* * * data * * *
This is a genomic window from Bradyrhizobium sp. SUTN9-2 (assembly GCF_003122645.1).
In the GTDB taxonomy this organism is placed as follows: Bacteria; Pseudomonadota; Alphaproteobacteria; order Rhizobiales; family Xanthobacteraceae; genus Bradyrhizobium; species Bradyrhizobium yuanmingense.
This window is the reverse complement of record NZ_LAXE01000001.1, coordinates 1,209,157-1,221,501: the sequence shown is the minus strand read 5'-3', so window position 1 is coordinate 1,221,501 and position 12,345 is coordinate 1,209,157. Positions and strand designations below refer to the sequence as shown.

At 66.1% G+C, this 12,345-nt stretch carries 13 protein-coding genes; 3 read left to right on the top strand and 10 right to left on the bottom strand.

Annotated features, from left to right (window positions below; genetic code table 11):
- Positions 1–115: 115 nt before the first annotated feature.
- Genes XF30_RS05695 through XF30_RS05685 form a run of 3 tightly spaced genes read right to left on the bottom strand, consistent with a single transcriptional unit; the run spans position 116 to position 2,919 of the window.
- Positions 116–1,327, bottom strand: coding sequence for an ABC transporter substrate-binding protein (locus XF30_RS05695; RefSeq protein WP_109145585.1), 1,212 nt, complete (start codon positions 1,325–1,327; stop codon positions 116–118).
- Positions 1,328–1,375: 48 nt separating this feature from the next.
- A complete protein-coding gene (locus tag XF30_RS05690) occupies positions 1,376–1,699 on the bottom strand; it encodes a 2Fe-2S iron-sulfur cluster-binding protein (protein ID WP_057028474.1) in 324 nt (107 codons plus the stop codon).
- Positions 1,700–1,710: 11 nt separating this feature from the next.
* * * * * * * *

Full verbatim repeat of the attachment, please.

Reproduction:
This is a genomic window from Bradyrhizobium sp. SUTN9-2 (assembly GCF_003122645.1).
In the GTDB taxonomy this organism is placed as follows: Bacteria; Pseudomonadota; Alphaproteobacteria; order Rhizobiales; family Xanthobacteraceae; genus Bradyrhizobium; species Bradyrhizobium yuanmingense.
This window is the reverse complement of record NZ_LAXE01000001.1, coordinates 1,209,157-1,221,501: the sequence shown is the minus strand read 5'-3', so window position 1 is coordinate 1,221,501 and position 12,345 is coordinate 1,209,157. Positions and strand designations below refer to the sequence as shown.

At 66.1% G+C, this 12,345-nt stretch carries 13 protein-coding genes; 3 read left to right on the top strand and 10 right to left on the bottom strand.

Annotated features, from left to right (window positions below; genetic code table 11):
- Positions 1–115: 115 nt before the first annotated feature.
- Genes XF30_RS05695 through XF30_RS05685 form a run of 3 tightly spaced genes read right to left on the bottom strand, consistent with a single transcriptional unit; the run spans position 116 to position 2,919 of the window.
- Positions 116–1,327, bottom strand: coding sequence for an ABC transporter substrate-binding protein (locus XF30_RS05695; RefSeq protein WP_109145585.1), 1,212 nt, complete (start codon positions 1,325–1,327; stop codon positions 116–118).
- Positions 1,328–1,375: 48 nt separating this feature from the next.
- A complete protein-coding gene (locus tag XF30_RS05690) occupies positions 1,376–1,699 on the bottom strand; it encodes a 2Fe-2S iron-sulfur cluster-binding protein (protein ID WP_057028474.1) in 324 nt (107 codons plus the stop codon).
- Positions 1,700–1,710: 11 nt separating this feature from the next.